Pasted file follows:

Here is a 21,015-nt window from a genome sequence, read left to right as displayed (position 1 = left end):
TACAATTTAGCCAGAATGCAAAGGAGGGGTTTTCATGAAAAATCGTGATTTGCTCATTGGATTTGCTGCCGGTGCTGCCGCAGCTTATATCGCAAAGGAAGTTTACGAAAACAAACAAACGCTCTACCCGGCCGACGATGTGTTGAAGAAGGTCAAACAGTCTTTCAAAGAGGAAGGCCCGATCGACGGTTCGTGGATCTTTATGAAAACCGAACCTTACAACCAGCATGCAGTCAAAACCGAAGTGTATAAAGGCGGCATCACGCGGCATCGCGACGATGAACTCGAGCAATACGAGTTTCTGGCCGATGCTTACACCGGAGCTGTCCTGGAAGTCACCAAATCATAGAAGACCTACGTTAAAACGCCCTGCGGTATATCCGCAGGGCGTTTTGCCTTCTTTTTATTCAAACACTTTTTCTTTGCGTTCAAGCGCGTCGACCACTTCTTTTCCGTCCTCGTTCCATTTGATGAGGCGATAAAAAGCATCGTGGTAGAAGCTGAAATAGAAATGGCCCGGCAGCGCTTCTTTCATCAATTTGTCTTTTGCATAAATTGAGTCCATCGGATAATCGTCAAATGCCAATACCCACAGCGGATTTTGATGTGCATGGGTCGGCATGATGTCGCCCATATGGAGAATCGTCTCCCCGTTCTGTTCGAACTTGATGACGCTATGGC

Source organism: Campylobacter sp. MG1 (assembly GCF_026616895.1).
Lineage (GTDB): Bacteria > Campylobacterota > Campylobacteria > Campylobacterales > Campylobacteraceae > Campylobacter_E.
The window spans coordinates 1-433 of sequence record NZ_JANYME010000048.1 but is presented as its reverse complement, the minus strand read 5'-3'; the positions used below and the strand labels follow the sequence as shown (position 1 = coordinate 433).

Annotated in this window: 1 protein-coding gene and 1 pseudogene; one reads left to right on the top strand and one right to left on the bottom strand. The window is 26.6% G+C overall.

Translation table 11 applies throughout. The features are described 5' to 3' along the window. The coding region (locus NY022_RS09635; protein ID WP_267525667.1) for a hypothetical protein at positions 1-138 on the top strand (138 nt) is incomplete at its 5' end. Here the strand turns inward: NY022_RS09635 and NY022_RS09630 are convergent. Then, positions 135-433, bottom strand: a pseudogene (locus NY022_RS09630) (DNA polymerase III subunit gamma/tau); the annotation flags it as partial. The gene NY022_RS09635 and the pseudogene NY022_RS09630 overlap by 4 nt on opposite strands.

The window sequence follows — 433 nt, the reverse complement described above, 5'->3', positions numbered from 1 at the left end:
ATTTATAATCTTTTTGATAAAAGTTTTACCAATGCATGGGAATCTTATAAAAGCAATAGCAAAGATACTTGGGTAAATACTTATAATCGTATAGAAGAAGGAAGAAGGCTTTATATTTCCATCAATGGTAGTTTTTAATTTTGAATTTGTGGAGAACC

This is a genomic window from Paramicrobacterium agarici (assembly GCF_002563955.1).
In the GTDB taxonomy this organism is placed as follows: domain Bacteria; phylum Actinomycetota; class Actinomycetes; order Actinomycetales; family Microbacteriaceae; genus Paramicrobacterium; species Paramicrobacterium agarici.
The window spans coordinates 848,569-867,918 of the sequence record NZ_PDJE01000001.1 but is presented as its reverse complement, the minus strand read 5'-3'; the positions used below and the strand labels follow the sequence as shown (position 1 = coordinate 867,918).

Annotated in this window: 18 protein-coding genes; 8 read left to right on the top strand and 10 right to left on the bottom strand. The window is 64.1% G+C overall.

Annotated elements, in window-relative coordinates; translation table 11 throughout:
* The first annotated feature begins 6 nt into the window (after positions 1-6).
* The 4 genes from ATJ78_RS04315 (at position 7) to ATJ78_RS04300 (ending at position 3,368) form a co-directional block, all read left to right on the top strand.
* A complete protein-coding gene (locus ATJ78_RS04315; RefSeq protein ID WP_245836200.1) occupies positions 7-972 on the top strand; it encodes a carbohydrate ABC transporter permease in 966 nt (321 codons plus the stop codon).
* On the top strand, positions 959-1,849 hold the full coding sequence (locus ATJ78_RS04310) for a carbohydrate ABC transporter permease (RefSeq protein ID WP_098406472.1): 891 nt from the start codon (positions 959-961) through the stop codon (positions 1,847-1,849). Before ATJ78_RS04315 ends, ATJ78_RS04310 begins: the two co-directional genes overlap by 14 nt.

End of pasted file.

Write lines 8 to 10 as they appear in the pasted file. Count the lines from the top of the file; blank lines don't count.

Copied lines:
The window sequence follows — 433 nt, the reverse complement described above, 5'->3', positions numbered from 1 at the left end:
ATTTATAATCTTTTTGATAAAAGTTTTACCAATGCATGGGAATCTTATAAAAGCAATAGCAAAGATACTTGGGTAAATACTTATAATCGTATAGAAGAAGGAAGAAGGCTTTATATTTCCATCAATGGTAGTTTTTAATTTTGAATTTGTGGAGAACC

This is a genomic window from Paramicrobacterium agarici (assembly GCF_002563955.1).